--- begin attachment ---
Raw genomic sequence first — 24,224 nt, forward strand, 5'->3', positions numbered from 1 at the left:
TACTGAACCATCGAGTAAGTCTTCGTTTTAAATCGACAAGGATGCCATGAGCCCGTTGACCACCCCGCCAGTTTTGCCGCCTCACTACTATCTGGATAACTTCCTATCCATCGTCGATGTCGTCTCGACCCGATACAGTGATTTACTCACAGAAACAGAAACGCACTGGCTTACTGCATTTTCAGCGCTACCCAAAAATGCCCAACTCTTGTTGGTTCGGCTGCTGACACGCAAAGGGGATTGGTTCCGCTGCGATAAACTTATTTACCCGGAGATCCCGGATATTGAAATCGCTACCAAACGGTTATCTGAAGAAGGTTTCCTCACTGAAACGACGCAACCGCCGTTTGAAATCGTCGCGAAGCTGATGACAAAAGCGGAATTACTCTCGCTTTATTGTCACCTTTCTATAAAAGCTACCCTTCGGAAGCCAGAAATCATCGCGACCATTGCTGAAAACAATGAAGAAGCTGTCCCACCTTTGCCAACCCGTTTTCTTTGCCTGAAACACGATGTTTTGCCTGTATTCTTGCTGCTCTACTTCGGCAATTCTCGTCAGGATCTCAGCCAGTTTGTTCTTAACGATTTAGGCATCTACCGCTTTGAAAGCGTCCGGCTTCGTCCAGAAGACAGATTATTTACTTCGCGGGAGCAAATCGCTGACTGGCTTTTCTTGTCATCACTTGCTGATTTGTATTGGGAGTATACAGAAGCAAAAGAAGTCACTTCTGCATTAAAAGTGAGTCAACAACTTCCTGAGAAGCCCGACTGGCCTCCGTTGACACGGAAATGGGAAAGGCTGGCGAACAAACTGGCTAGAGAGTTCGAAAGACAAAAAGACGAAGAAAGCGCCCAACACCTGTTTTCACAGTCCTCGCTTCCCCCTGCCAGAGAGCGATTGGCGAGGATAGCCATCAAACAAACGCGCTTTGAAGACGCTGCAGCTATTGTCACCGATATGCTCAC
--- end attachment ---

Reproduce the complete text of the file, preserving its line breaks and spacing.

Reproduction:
Raw genomic sequence first — 24,224 nt, forward strand, 5'->3', positions numbered from 1 at the left:
TACTGAACCATCGAGTAAGTCTTCGTTTTAAATCGACAAGGATGCCATGAGCCCGTTGACCACCCCGCCAGTTTTGCCGCCTCACTACTATCTGGATAACTTCCTATCCATCGTCGATGTCGTCTCGACCCGATACAGTGATTTACTCACAGAAACAGAAACGCACTGGCTTACTGCATTTTCAGCGCTACCCAAAAATGCCCAACTCTTGTTGGTTCGGCTGCTGACACGCAAAGGGGATTGGTTCCGCTGCGATAAACTTATTTACCCGGAGATCCCGGATATTGAAATCGCTACCAAACGGTTATCTGAAGAAGGTTTCCTCACTGAAACGACGCAACCGCCGTTTGAAATCGTCGCGAAGCTGATGACAAAAGCGGAATTACTCTCGCTTTATTGTCACCTTTCTATAAAAGCTACCCTTCGGAAGCCAGAAATCATCGCGACCATTGCTGAAAACAATGAAGAAGCTGTCCCACCTTTGCCAACCCGTTTTCTTTGCCTGAAACACGATGTTTTGCCTGTATTCTTGCTGCTCTACTTCGGCAATTCTCGTCAGGATCTCAGCCAGTTTGTTCTTAACGATTTAGGCATCTACCGCTTTGAAAGCGTCCGGCTTCGTCCAGAAGACAGATTATTTACTTCGCGGGAGCAAATCGCTGACTGGCTTTTCTTGTCATCACTTGCTGATTTGTATTGGGAGTATACAGAAGCAAAAGAAGTCACTTCTGCATTAAAAGTGAGTCAACAACTTCCTGAGAAGCCCGACTGGCCTCCGTTGACACGGAAATGGGAAAGGCTGGCGAACAAACTGGCTAGAGAGTTCGAAAGACAAAAAGACGAAGAAAGCGCCCAACACCTGTTTTCACAGTCCTCGCTTCCCCCTGCCAGAGAGCGATTGGCGAGGATAGCCATCAAACAAACGCGCTTTGAAGACGCTGCAGCTATTGTCACCGATATGCTCAC